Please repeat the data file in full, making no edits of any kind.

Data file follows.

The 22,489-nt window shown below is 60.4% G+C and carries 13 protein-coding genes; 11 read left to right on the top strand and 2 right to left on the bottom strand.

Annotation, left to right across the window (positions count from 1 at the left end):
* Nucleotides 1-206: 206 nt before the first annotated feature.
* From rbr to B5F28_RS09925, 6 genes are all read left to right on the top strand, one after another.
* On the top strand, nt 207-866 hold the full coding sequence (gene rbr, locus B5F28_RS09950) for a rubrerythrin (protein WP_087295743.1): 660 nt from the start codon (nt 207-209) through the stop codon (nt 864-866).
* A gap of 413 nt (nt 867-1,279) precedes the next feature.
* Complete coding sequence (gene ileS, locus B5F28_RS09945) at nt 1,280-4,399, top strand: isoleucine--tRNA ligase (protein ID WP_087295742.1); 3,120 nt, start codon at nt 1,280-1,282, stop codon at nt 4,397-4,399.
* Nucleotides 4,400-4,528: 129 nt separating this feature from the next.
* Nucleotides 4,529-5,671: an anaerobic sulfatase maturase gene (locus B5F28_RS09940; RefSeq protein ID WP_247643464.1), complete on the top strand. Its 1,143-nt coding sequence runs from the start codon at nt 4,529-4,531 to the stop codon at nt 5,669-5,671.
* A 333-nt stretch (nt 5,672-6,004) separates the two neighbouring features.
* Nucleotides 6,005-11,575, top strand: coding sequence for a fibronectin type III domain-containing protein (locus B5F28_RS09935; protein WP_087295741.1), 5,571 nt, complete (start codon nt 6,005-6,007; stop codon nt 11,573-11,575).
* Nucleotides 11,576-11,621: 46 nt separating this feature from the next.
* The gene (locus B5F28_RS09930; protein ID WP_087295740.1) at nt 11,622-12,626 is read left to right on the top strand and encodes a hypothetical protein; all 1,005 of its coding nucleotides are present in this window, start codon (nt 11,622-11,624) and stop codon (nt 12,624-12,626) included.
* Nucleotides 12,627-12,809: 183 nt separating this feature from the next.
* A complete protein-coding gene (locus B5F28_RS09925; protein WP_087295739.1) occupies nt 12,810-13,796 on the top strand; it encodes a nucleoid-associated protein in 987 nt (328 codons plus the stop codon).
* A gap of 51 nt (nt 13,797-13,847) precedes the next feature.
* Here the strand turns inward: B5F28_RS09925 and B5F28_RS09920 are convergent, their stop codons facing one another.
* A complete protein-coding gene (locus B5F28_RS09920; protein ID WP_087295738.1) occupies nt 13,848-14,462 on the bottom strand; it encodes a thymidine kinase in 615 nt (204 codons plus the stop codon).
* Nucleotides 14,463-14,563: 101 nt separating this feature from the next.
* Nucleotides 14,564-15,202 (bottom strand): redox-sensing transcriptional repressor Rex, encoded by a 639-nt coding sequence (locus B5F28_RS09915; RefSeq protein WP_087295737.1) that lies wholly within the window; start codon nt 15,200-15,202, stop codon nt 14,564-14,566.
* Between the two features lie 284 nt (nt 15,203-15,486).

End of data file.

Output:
The 22,489-nt window shown below is 60.4% G+C and carries 13 protein-coding genes; 11 read left to right on the top strand and 2 right to left on the bottom strand.

Annotation, left to right across the window (positions count from 1 at the left end):
* Nucleotides 1-206: 206 nt before the first annotated feature.
* From rbr to B5F28_RS09925, 6 genes are all read left to right on the top strand, one after another.
* On the top strand, nt 207-866 hold the full coding sequence (gene rbr, locus B5F28_RS09950) for a rubrerythrin (protein WP_087295743.1): 660 nt from the start codon (nt 207-209) through the stop codon (nt 864-866).
* A gap of 413 nt (nt 867-1,279) precedes the next feature.
* Complete coding sequence (gene ileS, locus B5F28_RS09945) at nt 1,280-4,399, top strand: isoleucine--tRNA ligase (protein ID WP_087295742.1); 3,120 nt, start codon at nt 1,280-1,282, stop codon at nt 4,397-4,399.
* Nucleotides 4,400-4,528: 129 nt separating this feature from the next.
* Nucleotides 4,529-5,671: an anaerobic sulfatase maturase gene (locus B5F28_RS09940; RefSeq protein ID WP_247643464.1), complete on the top strand. Its 1,143-nt coding sequence runs from the start codon at nt 4,529-4,531 to the stop codon at nt 5,669-5,671.
* A 333-nt stretch (nt 5,672-6,004) separates the two neighbouring features.
* Nucleotides 6,005-11,575, top strand: coding sequence for a fibronectin type III domain-containing protein (locus B5F28_RS09935; protein WP_087295741.1), 5,571 nt, complete (start codon nt 6,005-6,007; stop codon nt 11,573-11,575).
* Nucleotides 11,576-11,621: 46 nt separating this feature from the next.
* The gene (locus B5F28_RS09930; protein ID WP_087295740.1) at nt 11,622-12,626 is read left to right on the top strand and encodes a hypothetical protein; all 1,005 of its coding nucleotides are present in this window, start codon (nt 11,622-11,624) and stop codon (nt 12,624-12,626) included.
* Nucleotides 12,627-12,809: 183 nt separating this feature from the next.
* A complete protein-coding gene (locus B5F28_RS09925; protein WP_087295739.1) occupies nt 12,810-13,796 on the top strand; it encodes a nucleoid-associated protein in 987 nt (328 codons plus the stop codon).
* A gap of 51 nt (nt 13,797-13,847) precedes the next feature.
* Here the strand turns inward: B5F28_RS09925 and B5F28_RS09920 are convergent, their stop codons facing one another.
* A complete protein-coding gene (locus B5F28_RS09920; protein ID WP_087295738.1) occupies nt 13,848-14,462 on the bottom strand; it encodes a thymidine kinase in 615 nt (204 codons plus the stop codon).
* Nucleotides 14,463-14,563: 101 nt separating this feature from the next.
* Nucleotides 14,564-15,202 (bottom strand): redox-sensing transcriptional repressor Rex, encoded by a 639-nt coding sequence (locus B5F28_RS09915; RefSeq protein WP_087295737.1) that lies wholly within the window; start codon nt 15,200-15,202, stop codon nt 14,564-14,566.
* Between the two features lie 284 nt (nt 15,203-15,486).